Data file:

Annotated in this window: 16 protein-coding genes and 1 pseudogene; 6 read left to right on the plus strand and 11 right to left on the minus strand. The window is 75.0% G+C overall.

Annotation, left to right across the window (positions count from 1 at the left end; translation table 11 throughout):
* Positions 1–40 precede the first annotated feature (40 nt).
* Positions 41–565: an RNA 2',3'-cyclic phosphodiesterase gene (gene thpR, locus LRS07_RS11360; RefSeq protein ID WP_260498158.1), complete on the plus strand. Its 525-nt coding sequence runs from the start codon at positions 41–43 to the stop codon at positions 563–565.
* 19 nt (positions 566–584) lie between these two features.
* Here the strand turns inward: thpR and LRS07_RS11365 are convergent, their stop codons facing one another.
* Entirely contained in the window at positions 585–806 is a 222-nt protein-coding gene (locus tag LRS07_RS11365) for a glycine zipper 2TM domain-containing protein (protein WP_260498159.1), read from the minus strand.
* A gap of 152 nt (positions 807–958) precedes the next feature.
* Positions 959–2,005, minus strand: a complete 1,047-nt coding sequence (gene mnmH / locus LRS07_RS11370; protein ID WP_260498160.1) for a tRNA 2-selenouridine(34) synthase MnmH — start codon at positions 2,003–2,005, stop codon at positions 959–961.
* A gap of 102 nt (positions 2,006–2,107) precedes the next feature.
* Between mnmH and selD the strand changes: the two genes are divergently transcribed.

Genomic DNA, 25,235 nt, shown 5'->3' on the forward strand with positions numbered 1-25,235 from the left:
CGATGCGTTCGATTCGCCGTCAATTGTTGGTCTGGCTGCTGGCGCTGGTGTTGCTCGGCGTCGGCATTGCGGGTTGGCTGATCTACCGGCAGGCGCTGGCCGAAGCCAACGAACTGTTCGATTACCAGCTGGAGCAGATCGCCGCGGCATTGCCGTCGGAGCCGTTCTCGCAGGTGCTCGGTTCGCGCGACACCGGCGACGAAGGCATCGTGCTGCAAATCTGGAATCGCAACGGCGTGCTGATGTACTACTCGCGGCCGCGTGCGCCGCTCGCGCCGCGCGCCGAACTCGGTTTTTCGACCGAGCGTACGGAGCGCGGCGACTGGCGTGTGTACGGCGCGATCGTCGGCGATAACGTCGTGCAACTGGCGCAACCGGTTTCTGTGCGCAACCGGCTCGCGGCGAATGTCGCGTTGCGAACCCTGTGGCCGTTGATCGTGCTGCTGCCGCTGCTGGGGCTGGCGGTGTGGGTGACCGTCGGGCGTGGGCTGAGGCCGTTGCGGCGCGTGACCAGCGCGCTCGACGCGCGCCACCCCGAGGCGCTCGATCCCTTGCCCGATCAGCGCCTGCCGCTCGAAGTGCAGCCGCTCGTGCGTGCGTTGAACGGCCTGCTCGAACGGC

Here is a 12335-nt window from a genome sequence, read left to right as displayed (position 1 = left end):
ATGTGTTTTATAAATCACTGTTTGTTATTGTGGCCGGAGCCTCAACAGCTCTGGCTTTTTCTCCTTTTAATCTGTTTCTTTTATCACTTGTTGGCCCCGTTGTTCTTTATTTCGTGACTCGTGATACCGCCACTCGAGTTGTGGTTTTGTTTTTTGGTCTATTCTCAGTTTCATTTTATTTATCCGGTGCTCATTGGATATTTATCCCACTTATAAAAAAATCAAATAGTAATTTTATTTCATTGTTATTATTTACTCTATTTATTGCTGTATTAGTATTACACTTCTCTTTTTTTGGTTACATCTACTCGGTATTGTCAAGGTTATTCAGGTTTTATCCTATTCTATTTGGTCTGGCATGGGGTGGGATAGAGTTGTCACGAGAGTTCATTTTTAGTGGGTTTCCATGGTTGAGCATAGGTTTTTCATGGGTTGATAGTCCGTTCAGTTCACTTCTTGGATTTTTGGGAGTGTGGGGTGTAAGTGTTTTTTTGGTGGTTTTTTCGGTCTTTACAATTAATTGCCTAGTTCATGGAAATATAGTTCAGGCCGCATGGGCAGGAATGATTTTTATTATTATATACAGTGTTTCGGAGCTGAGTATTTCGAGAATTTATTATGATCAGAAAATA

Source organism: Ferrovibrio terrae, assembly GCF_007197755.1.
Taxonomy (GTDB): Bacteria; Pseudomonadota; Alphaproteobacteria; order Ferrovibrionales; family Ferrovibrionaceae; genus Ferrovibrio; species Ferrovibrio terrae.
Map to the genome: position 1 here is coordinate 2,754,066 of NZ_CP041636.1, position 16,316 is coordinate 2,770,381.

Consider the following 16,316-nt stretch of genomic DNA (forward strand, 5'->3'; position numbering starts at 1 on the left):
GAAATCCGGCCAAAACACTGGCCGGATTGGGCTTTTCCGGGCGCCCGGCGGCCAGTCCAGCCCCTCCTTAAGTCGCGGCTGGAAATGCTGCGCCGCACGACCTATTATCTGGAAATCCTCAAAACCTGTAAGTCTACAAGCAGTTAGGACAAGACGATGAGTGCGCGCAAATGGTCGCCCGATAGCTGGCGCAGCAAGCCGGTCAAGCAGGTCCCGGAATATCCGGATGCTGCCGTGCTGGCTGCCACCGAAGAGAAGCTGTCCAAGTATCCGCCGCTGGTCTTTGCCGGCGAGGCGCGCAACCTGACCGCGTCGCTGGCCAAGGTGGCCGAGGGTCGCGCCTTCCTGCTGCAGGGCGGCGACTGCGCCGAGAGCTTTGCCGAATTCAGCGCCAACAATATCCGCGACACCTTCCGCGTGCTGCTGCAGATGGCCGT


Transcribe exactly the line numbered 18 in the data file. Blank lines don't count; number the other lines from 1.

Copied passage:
Map to the genome: position 1 here is coordinate 2,754,066 of NZ_CP041636.1, position 16,316 is coordinate 2,770,381.